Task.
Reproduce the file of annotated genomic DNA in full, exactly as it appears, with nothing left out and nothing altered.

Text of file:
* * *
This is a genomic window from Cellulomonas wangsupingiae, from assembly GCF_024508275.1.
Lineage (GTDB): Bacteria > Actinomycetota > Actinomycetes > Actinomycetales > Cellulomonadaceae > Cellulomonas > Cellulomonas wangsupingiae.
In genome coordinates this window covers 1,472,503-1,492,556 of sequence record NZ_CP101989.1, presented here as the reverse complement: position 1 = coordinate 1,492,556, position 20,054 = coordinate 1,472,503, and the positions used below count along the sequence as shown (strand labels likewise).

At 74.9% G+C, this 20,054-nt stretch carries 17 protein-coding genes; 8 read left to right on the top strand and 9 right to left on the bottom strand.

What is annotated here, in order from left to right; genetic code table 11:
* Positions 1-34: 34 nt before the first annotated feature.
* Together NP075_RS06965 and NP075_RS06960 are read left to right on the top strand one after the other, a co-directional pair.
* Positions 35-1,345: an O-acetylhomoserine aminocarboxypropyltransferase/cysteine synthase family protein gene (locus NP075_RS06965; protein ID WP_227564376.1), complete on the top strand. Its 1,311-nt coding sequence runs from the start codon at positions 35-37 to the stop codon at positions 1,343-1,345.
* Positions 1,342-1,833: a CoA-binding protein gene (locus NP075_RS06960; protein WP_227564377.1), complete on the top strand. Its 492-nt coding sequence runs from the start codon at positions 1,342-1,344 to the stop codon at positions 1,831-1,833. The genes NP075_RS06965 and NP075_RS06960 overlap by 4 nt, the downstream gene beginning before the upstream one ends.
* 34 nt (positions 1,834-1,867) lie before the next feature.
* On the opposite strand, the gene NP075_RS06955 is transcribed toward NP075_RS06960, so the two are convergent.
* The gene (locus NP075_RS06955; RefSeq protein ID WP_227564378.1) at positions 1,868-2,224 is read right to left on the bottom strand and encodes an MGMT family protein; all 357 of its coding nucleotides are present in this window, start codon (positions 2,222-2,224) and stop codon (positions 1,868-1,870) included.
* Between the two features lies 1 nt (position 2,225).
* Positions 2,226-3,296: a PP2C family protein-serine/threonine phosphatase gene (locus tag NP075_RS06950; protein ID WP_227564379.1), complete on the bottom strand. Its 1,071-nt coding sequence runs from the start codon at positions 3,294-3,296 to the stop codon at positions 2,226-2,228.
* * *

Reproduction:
This is a genomic window from Cellulomonas wangsupingiae, from assembly GCF_024508275.1.
Lineage (GTDB): Bacteria > Actinomycetota > Actinomycetes > Actinomycetales > Cellulomonadaceae > Cellulomonas > Cellulomonas wangsupingiae.
In genome coordinates this window covers 1,472,503-1,492,556 of sequence record NZ_CP101989.1, presented here as the reverse complement: position 1 = coordinate 1,492,556, position 20,054 = coordinate 1,472,503, and the positions used below count along the sequence as shown (strand labels likewise).

At 74.9% G+C, this 20,054-nt stretch carries 17 protein-coding genes; 8 read left to right on the top strand and 9 right to left on the bottom strand.

What is annotated here, in order from left to right; genetic code table 11:
* Positions 1-34: 34 nt before the first annotated feature.
* Together NP075_RS06965 and NP075_RS06960 are read left to right on the top strand one after the other, a co-directional pair.
* Positions 35-1,345: an O-acetylhomoserine aminocarboxypropyltransferase/cysteine synthase family protein gene (locus NP075_RS06965; protein ID WP_227564376.1), complete on the top strand. Its 1,311-nt coding sequence runs from the start codon at positions 35-37 to the stop codon at positions 1,343-1,345.
* Positions 1,342-1,833: a CoA-binding protein gene (locus NP075_RS06960; protein WP_227564377.1), complete on the top strand. Its 492-nt coding sequence runs from the start codon at positions 1,342-1,344 to the stop codon at positions 1,831-1,833. The genes NP075_RS06965 and NP075_RS06960 overlap by 4 nt, the downstream gene beginning before the upstream one ends.
* 34 nt (positions 1,834-1,867) lie before the next feature.
* On the opposite strand, the gene NP075_RS06955 is transcribed toward NP075_RS06960, so the two are convergent.
* The gene (locus NP075_RS06955; RefSeq protein ID WP_227564378.1) at positions 1,868-2,224 is read right to left on the bottom strand and encodes an MGMT family protein; all 357 of its coding nucleotides are present in this window, start codon (positions 2,222-2,224) and stop codon (positions 1,868-1,870) included.
* Between the two features lies 1 nt (position 2,225).
* Positions 2,226-3,296: a PP2C family protein-serine/threonine phosphatase gene (locus tag NP075_RS06950; protein ID WP_227564379.1), complete on the bottom strand. Its 1,071-nt coding sequence runs from the start codon at positions 3,294-3,296 to the stop codon at positions 2,226-2,228.